The 2013 Risa Domb/Porjes Hebrew-English Translation Prize
Todd Hasak-Lowy is the winner of the 2013 Risa Domb/Porjes Translation Prize for Asaf Schurr’s novel, Motti. This prize is offered triennially by the UK Jewish Book Council. The prize will be awarded by The Society of Authors, in association with the TLS, at their annual Literary Translation Prize Ceremony, on February 12, 2014 at Europe House.
Todd Hasak-Lowy holds a PhD in Comparative Literature from the University of California, Berkeley and teaches creative writing and literature at the School of the Art Institute of Chicago. He is the author of Here and Now: History, Nationalism, and Realism in Hebrew Fiction; a short story collection, The Task of this Translator; a novel, Captives; and 33 Minutes, a book for younger readers.
Motti was first published in Hebrew by Babel Press in 2008 and published in English by Dalkey Archive Press in 2011. It is a novel about friendship, fantasy, existential choices and a dog named Laika.
Asaf Schurr, was born in Jerusalem in 1976. A multi award-winning novelist and literary critic for the Hebrew Press, Schurr is also a translator. Motti is the second of Schurr’s four novels, written in quick succession – and the first to be translated into English. It won the Prime Minister’s Prize when first published in 2008.
Judges’ quotes on the winning translation:
‘Todd Hasak-Lowy’s translation of Asaf Schurr's novel, Motti, is near-perfect pitch. His sensitivity to the subtle nuances of contemporary Hebrew idiom, coupled with his own formidable talents as a fiction writer, serves Schurr’s novel to English readers in all of its fresh and original crispness’. (Yaron Peleg)
‘It is never easy to separate an author’s talents from that of his or her book's translator, but Todd Hasak-Lowy’s translation of this highly original novel is not only lucid and engaging, but also conveys many of the undertones that define present-day Israel.' (Naomi Gryn)
‘This short philosophical novel about a crime, its inadvertent victim/accomplice – replete with quirky authorial interventions and epigrams from Wittgenstein – is rendered in exquisite playfulness by Todd Hasak-Lowy’. (Lucy Silver)
Highly Commended Translations
Two other works are notable for their striking re-creations of the original Hebrew texts: Evan Fallenberg’s translation of Yair Lapid’s Memories After My Death: The Story of Joseph ‘Tommy’ Lapid (Elliot & Thompson, 2011); and Nicholas de Lange’s translation of Amos Oz’s Scenes from Village Life (Vintage Books, 2011).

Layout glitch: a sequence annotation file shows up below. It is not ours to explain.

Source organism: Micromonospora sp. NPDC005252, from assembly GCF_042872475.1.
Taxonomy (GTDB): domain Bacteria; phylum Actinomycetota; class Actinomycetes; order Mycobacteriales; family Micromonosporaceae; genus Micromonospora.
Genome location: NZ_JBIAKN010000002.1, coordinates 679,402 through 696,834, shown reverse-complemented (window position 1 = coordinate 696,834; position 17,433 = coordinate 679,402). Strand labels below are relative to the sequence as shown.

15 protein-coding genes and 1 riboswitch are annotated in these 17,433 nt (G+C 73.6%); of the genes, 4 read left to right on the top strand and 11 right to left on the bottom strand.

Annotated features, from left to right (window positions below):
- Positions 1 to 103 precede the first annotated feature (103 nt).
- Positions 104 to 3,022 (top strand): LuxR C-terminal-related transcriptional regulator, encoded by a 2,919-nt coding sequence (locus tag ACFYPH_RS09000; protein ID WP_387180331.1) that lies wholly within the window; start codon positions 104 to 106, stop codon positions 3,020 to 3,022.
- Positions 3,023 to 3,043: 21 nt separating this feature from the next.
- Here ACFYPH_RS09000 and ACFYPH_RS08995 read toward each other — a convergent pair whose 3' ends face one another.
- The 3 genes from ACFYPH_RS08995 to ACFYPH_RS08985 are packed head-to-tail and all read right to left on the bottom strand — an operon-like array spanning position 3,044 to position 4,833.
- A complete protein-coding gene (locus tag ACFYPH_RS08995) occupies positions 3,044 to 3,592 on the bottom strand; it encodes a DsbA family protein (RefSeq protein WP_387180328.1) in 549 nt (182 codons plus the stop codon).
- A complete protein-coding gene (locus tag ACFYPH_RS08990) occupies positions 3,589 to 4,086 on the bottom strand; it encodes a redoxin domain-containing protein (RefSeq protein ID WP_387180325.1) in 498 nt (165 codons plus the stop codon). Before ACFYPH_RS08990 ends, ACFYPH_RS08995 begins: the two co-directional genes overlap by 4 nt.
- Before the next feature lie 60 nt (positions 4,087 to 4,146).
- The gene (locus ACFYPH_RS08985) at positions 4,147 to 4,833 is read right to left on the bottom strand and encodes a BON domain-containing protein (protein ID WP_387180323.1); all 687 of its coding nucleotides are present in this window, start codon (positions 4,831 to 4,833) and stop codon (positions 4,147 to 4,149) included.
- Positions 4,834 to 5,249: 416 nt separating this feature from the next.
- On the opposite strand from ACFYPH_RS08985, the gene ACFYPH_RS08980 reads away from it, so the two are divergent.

Yaron Peleg teaches Modern Hebrew Literature at Cambridge University; Naomi Gryn is a writer and filmmaker; the third judge, Leon Yudkin, a Hebrew scholar, former lecturer at Manchester University and UCL and the author of 13 books, died suddenly last summer and Lucy Silver, co-chair of the Jewish Book Council, took his place.
The award, initiated in 1998 to promote recognition of the skills of Hebrew-English translators, is sponsored by the Porjes Trust and administered by the JBC, in association with the Society of Authors and the TLS. It was re-named in honour of Risa Domb, the revered Cambridge Professor of Hebrew Literature.
In 2010, first prize was awarded to Peter Cole for his extraordinary collection of medieval poetry: The Dream of the Poem: Hebrew Poetry from Muslim and Christian Spain 950-1492 (Princeton University Press 2007). Evan Fallenberg was runner-up for his superb translation of Beaufort (Vintage Books 2009), Ron Leshem’s award-winning novel about soldiers situated in a remote outpost in Southern Lebanon.
Prize judges were Tamar Drukker, Gabriel Josipovici and Tsila Ratner.
Nicholas de Lange was the winner of the 2007 prize for his wonderful rendition of A Tale of Love and Darkness (Chatto & Windus), Amos Oz’s celebrated memoir.
In 2004, the prize was shared between Barbara Harshav, for The Labor of Life: Selected Plays by Hanoch Levin (Stanford University Press) and Nicholas de Lange, for The Same Sea (Harcourt) by Amos Oz.
Earlier prize-winners were co-winners of the 2001 prize: Peter Cole for The Poems of Ibn Gabirol (Princeton Press) and Nicholas de Lange for A.B. Yehoshua’s A Journey to the End of the Millennium (Halban); and Dalya Bilu in 1998 for A.B. Yehoshua’s Open Heart (Halban).